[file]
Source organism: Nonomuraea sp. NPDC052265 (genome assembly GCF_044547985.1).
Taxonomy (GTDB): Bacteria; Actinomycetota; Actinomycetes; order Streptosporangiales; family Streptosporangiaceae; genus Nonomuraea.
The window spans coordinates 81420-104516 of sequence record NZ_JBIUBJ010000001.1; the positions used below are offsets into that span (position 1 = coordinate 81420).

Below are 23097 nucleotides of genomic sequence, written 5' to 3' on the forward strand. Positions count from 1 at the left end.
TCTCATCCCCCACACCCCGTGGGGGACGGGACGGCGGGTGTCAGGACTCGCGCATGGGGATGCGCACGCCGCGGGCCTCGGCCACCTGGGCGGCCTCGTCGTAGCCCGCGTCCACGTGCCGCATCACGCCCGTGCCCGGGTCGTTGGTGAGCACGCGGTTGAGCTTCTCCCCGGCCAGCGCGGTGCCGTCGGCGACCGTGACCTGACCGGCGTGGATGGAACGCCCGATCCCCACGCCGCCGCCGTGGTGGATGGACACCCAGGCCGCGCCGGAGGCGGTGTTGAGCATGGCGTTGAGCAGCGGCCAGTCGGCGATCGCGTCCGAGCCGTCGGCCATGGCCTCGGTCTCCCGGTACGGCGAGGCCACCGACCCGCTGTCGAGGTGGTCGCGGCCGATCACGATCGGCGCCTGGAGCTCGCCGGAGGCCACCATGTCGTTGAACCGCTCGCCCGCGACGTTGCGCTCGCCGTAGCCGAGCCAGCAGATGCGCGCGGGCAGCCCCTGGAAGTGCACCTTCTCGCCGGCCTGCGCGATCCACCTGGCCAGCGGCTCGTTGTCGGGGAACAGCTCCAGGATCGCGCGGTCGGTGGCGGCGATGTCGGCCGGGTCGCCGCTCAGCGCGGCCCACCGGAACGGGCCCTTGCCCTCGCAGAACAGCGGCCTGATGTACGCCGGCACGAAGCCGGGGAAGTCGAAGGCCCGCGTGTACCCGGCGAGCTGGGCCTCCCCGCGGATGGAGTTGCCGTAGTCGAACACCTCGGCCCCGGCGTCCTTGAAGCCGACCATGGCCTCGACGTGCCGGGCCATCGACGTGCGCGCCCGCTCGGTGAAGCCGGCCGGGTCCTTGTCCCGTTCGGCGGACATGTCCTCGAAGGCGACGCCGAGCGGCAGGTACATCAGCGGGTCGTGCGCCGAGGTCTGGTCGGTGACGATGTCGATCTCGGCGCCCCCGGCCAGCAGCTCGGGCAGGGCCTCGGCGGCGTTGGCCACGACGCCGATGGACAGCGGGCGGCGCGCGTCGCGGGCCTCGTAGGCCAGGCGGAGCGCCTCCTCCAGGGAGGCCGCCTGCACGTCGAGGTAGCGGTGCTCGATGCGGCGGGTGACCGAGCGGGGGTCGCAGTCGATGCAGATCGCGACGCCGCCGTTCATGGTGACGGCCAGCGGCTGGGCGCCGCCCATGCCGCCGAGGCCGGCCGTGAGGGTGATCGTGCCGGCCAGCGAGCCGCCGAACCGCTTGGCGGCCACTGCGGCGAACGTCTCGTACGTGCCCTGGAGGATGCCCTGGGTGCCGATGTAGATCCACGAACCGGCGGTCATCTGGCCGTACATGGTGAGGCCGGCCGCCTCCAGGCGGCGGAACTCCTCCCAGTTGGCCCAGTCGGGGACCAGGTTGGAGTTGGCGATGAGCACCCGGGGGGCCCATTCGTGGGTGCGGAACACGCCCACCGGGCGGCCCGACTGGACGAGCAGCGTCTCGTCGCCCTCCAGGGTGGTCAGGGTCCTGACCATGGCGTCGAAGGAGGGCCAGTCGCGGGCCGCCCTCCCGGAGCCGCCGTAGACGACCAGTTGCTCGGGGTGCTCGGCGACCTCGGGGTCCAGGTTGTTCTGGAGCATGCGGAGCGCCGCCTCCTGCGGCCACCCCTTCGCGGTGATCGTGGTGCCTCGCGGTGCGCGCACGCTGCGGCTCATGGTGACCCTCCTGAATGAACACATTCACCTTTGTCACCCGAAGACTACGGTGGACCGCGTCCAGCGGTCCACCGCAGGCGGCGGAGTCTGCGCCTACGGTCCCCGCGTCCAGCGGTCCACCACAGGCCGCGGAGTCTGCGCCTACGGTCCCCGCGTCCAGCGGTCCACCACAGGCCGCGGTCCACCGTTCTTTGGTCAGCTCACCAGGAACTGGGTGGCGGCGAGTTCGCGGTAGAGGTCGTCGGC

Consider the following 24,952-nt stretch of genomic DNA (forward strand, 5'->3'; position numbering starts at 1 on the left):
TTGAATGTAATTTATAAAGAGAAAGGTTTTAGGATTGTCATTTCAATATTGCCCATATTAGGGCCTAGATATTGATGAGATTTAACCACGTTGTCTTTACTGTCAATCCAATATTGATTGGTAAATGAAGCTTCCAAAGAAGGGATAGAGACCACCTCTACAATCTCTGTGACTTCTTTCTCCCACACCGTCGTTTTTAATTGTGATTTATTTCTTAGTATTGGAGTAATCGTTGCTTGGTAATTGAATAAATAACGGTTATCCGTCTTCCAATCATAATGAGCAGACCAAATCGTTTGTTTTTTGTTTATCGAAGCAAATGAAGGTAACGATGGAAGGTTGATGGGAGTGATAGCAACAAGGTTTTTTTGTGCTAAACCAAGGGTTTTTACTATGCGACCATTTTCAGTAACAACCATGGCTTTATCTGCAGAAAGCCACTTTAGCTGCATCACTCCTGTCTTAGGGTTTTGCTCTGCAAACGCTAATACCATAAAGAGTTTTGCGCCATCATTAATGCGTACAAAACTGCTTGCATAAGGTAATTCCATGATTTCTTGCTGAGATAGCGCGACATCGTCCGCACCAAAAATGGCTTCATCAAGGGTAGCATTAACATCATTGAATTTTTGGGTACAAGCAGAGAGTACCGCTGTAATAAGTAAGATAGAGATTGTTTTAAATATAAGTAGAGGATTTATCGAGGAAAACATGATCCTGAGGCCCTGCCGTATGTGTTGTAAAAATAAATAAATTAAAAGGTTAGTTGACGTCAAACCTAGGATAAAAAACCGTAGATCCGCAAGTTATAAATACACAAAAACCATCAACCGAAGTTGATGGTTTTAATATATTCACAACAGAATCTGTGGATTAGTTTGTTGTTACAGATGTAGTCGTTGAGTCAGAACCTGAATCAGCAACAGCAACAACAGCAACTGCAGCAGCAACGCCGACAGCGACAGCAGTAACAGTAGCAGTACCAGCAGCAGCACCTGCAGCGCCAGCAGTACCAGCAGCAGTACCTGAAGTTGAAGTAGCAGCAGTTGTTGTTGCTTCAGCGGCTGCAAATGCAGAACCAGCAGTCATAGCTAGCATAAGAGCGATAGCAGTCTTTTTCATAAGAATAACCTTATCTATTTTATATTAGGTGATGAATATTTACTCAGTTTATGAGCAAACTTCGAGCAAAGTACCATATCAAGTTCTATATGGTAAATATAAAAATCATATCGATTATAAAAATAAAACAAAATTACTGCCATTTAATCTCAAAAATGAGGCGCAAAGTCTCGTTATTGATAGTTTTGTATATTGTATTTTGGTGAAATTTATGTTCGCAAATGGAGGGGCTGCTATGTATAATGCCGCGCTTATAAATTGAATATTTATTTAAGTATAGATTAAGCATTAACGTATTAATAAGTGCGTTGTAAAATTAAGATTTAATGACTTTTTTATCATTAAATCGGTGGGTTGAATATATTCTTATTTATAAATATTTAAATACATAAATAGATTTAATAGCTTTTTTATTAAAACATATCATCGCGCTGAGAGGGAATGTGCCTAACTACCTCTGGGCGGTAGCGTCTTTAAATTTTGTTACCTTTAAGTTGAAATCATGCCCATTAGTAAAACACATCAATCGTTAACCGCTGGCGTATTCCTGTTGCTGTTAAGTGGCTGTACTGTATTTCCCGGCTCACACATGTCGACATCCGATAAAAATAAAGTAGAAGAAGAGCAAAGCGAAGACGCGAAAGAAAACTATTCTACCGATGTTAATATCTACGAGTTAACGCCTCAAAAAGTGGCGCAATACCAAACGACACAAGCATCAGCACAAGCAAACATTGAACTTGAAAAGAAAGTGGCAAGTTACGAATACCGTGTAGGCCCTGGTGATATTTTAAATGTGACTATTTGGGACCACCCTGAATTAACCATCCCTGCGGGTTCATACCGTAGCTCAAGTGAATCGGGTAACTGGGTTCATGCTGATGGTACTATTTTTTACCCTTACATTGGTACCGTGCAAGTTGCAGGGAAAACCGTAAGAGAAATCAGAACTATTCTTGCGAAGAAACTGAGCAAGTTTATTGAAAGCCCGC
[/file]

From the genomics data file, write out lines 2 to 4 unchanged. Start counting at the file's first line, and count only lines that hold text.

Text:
Taxonomy (GTDB): Bacteria; Actinomycetota; Actinomycetes; order Streptosporangiales; family Streptosporangiaceae; genus Nonomuraea.
The window spans coordinates 81420-104516 of sequence record NZ_JBIUBJ010000001.1; the positions used below are offsets into that span (position 1 = coordinate 81420).

Below are 23097 nucleotides of genomic sequence, written 5' to 3' on the forward strand. Positions count from 1 at the left end.